Wednesday, July 16, 2014


Title: Dollbaby Author: Laura Lane McNeal Publisher: Penguin, 2014 Pages: 338

From Amazon:
A big-hearted coming-of-age debut set in civil rights-era New Orleans—a novel of Southern eccentricity and secrets

When Ibby Bell’s father dies unexpectedly in the summer of 1964, her mother unceremoniously deposits Ibby with her eccentric grandmother Fannie and throws in her father’s urn for good measure. Fannie’s New Orleans house is like no place Ibby has ever been—and Fannie, who has a tendency to end up in the local asylum—is like no one she has ever met. Fortunately, Fannie’s black cook, Queenie, and her smart-mouthed daughter, Dollbaby, take it upon themselves to initiate Ibby into the ways of the South, both its grand traditions and its darkest secrets.

For Fannie’s own family history is fraught with tragedy, hidden behind the closed rooms in her ornate Uptown mansion. It will take Ibby’s arrival to begin to unlock the mysteries there. And it will take Queenie and Dollbaby’s hard-won wisdom to show Ibby that family can sometimes be found in the least expected places.

For fans of Saving CeeCee Honeycutt and The HelpDollbaby brings to life the charm and unrest of 1960s New Orleans through the eyes of a young girl learning to understand race for the first time.

By turns uplifting and funny, poignant and full of verve, Dollbaby is a novel readers will take to their hearts.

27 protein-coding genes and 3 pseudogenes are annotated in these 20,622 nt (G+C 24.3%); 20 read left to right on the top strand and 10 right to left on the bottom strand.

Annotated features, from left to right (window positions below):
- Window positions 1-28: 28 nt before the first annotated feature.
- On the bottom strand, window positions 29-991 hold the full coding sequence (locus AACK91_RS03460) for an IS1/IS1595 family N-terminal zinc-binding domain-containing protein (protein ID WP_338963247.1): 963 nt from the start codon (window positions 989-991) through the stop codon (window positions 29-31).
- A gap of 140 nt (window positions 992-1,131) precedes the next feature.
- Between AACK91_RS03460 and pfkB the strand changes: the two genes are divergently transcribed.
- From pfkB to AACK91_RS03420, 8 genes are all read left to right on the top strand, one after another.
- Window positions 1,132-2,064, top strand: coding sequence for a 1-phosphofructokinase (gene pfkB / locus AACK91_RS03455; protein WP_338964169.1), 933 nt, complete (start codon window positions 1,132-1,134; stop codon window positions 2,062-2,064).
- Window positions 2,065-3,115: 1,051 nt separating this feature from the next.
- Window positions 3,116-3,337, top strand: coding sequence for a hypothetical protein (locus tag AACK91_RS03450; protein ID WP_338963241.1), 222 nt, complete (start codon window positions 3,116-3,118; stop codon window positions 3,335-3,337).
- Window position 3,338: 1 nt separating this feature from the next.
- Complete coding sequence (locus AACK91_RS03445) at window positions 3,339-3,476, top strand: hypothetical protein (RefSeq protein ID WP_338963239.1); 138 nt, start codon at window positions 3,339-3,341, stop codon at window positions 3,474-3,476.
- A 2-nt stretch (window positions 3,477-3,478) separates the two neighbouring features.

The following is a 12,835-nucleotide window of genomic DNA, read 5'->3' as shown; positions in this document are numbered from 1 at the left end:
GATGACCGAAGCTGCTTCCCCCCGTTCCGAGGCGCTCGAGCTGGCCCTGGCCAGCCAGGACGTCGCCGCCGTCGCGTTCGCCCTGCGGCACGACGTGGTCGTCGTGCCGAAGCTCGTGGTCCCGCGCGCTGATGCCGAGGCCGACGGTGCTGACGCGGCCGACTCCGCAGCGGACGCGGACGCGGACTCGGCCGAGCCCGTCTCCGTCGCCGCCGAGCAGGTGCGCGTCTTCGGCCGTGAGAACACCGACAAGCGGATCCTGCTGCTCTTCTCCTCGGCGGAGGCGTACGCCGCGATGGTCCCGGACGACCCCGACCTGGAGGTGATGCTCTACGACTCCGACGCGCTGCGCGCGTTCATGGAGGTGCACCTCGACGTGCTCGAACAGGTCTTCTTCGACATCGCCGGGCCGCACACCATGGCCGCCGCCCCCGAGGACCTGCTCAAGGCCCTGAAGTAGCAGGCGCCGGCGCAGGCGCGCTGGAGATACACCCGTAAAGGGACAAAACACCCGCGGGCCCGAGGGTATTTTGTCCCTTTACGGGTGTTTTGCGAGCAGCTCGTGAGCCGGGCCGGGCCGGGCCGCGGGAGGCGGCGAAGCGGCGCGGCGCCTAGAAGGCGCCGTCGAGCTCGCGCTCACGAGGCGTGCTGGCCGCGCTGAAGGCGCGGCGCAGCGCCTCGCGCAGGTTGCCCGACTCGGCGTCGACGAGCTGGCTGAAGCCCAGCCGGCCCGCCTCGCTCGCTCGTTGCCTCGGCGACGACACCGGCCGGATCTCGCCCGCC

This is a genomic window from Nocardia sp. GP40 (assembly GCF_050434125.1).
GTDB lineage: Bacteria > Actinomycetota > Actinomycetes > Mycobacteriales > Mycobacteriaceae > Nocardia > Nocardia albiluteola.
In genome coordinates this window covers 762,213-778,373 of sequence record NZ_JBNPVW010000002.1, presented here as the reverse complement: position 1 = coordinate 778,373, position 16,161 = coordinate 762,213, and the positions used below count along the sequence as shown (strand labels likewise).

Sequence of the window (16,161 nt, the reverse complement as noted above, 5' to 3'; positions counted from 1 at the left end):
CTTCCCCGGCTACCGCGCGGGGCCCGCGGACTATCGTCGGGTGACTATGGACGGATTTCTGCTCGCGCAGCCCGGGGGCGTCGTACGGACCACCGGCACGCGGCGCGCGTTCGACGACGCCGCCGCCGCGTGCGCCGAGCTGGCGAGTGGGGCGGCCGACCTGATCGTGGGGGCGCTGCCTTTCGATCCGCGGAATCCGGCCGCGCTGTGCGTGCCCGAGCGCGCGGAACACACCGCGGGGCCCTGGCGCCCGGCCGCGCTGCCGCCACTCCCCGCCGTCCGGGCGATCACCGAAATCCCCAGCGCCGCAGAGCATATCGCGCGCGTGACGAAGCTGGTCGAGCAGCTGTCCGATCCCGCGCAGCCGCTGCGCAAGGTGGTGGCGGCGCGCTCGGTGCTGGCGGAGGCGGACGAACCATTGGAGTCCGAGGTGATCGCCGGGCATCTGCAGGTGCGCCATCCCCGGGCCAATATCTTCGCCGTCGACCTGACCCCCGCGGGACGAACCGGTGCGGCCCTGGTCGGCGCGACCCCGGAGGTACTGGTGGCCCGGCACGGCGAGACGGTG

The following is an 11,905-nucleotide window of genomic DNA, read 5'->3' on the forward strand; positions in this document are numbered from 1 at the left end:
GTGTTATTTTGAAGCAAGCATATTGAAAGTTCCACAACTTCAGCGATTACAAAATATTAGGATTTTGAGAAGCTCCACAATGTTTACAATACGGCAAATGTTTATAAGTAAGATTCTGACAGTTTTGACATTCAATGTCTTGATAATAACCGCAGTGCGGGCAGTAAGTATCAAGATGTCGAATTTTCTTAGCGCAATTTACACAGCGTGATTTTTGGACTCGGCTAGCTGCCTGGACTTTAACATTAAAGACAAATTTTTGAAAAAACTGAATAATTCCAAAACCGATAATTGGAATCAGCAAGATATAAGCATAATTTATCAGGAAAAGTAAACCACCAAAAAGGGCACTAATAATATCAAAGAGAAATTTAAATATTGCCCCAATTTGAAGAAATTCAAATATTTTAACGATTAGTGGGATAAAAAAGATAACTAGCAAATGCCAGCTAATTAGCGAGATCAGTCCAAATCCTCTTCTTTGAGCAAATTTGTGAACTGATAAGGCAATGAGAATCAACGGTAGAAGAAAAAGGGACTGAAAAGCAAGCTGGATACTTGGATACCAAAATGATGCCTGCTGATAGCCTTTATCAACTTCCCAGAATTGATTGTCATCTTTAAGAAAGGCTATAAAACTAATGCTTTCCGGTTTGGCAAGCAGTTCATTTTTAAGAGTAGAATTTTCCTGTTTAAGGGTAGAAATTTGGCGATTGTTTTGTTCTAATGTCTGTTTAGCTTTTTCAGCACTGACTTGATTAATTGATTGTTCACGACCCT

(Warning: This does contain spoilers.) I loved this book! I was hooked from the beginning. I was drawn to Ibby, Fannie, Quennie, and Dollbaby. McNeal paints a nostaligic portrait of 1960's New Orleans from 1964-1972. There were a couple of characters whose actions I did not understand. I don't really understand why Graham was sent to boarding school.(I know the reason, but would Fannie and Norwood really do that?) I couldn't understand why Norwood would abandon Fannie after what happened with Muddy. (Not if he loved her the way he seemed to love her.) And I can't understand Fannie's actions in the end. Even though she did suffer from mental illness, I would think her life with Ibby would keep her from doing that. That being said, I did truly love this book and could not put it down. I look forward to MnNeal's next book. In response to those reviewers who felt it was too much like The Help, Secret Life of Bees, Etc., I disagree. Although they are all southern novels that deal with racial issues, Dollbaby stands on it's own. I highly recommend this book!

Read this book if:

*you love southern fiction

*you love coming of age novels

*you love stories that take place in New Orleans

*you love stories that take place in the 1960's

No comments:

Post a Comment